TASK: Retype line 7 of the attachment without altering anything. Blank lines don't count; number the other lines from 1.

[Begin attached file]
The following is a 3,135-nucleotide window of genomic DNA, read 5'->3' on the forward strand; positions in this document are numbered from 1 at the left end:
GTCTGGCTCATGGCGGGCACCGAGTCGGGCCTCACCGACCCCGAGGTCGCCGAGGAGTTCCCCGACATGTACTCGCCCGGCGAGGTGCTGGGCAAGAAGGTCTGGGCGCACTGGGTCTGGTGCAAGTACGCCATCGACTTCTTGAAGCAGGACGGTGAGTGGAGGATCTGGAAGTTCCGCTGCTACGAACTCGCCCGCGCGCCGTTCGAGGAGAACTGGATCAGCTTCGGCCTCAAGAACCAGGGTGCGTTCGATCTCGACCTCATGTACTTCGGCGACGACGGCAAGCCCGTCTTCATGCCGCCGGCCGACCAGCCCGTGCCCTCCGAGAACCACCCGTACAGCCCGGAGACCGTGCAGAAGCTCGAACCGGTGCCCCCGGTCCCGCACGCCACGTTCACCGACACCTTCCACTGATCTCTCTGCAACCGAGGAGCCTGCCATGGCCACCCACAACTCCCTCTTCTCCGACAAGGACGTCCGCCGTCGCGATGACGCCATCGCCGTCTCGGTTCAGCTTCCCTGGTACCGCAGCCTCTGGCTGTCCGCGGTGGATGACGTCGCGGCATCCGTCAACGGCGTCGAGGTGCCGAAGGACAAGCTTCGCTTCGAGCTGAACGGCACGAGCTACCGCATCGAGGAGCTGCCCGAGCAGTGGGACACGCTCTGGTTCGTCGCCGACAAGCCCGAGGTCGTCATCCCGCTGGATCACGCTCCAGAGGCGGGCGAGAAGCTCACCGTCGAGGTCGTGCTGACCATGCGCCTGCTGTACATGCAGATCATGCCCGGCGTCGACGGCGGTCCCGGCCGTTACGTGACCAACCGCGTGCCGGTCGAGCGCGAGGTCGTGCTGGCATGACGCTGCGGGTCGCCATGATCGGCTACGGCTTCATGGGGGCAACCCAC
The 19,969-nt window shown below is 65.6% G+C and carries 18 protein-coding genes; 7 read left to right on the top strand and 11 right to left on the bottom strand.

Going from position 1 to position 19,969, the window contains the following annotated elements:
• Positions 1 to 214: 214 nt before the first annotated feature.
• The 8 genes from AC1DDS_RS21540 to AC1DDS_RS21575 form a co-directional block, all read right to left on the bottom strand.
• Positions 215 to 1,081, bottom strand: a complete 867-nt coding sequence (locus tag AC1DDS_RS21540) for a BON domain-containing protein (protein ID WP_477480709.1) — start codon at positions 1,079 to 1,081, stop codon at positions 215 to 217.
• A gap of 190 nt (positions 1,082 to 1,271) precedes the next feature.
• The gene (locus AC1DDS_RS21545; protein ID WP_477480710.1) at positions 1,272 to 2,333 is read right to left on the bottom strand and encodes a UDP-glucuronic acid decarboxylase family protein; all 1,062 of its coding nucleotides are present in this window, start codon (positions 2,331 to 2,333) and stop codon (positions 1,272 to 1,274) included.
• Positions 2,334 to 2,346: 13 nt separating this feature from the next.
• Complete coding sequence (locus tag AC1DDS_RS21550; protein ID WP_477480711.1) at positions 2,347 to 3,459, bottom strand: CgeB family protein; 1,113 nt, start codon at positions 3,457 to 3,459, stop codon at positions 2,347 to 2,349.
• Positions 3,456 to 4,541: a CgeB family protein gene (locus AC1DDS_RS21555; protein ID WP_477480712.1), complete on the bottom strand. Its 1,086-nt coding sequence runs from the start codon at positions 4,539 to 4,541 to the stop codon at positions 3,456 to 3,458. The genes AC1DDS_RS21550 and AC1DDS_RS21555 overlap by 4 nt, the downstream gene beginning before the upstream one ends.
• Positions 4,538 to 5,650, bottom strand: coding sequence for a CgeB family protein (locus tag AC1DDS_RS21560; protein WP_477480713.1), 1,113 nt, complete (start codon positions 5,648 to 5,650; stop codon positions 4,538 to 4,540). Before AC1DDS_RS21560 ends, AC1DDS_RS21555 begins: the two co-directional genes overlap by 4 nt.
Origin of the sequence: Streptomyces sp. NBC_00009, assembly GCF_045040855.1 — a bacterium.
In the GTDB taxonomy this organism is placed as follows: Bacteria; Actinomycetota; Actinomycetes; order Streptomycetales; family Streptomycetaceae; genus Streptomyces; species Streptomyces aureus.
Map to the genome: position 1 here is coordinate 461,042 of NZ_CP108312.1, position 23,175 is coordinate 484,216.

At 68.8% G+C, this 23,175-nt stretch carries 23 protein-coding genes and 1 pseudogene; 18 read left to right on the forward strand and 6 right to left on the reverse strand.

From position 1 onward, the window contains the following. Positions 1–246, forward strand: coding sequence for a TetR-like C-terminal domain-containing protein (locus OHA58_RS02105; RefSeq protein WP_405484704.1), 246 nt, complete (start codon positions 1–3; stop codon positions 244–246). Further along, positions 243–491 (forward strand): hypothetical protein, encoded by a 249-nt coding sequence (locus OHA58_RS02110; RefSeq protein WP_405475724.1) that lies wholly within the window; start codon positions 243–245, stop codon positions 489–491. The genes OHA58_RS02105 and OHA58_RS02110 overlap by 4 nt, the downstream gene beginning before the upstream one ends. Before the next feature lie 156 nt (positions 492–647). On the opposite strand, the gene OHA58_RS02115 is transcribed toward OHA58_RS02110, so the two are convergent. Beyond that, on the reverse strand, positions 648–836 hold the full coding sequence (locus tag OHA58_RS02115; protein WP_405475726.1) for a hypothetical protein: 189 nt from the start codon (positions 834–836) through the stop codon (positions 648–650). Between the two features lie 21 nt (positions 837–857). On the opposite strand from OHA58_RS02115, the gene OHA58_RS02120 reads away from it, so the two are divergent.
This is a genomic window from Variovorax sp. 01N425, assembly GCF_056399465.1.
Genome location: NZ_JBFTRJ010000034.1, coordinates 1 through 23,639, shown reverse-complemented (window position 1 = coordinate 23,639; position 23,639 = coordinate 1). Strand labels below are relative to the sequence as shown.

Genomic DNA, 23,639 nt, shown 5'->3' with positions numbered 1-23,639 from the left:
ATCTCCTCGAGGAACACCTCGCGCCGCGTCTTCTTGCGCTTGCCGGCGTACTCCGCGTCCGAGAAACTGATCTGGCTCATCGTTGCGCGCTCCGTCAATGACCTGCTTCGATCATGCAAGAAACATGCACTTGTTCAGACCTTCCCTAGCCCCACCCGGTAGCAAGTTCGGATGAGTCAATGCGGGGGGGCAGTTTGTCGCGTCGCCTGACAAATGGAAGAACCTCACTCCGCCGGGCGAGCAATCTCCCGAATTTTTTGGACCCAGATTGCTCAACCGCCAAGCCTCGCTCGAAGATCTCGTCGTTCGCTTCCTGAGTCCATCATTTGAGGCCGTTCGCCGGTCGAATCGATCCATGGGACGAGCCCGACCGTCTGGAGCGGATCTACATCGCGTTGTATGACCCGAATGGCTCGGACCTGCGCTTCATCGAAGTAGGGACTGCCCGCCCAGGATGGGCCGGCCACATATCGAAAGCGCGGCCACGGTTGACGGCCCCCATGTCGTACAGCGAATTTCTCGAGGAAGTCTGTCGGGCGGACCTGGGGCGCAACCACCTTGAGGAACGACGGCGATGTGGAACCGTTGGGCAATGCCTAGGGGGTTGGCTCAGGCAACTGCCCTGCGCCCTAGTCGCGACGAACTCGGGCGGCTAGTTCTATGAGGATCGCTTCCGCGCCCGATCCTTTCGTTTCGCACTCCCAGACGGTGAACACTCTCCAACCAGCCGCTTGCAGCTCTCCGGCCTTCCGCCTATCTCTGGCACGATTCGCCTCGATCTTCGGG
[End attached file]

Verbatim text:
• Positions 215 to 1,081, bottom strand: a complete 867-nt coding sequence (locus tag AC1DDS_RS21540) for a BON domain-containing protein (protein ID WP_477480709.1) — start codon at positions 1,079 to 1,081, stop codon at positions 215 to 217.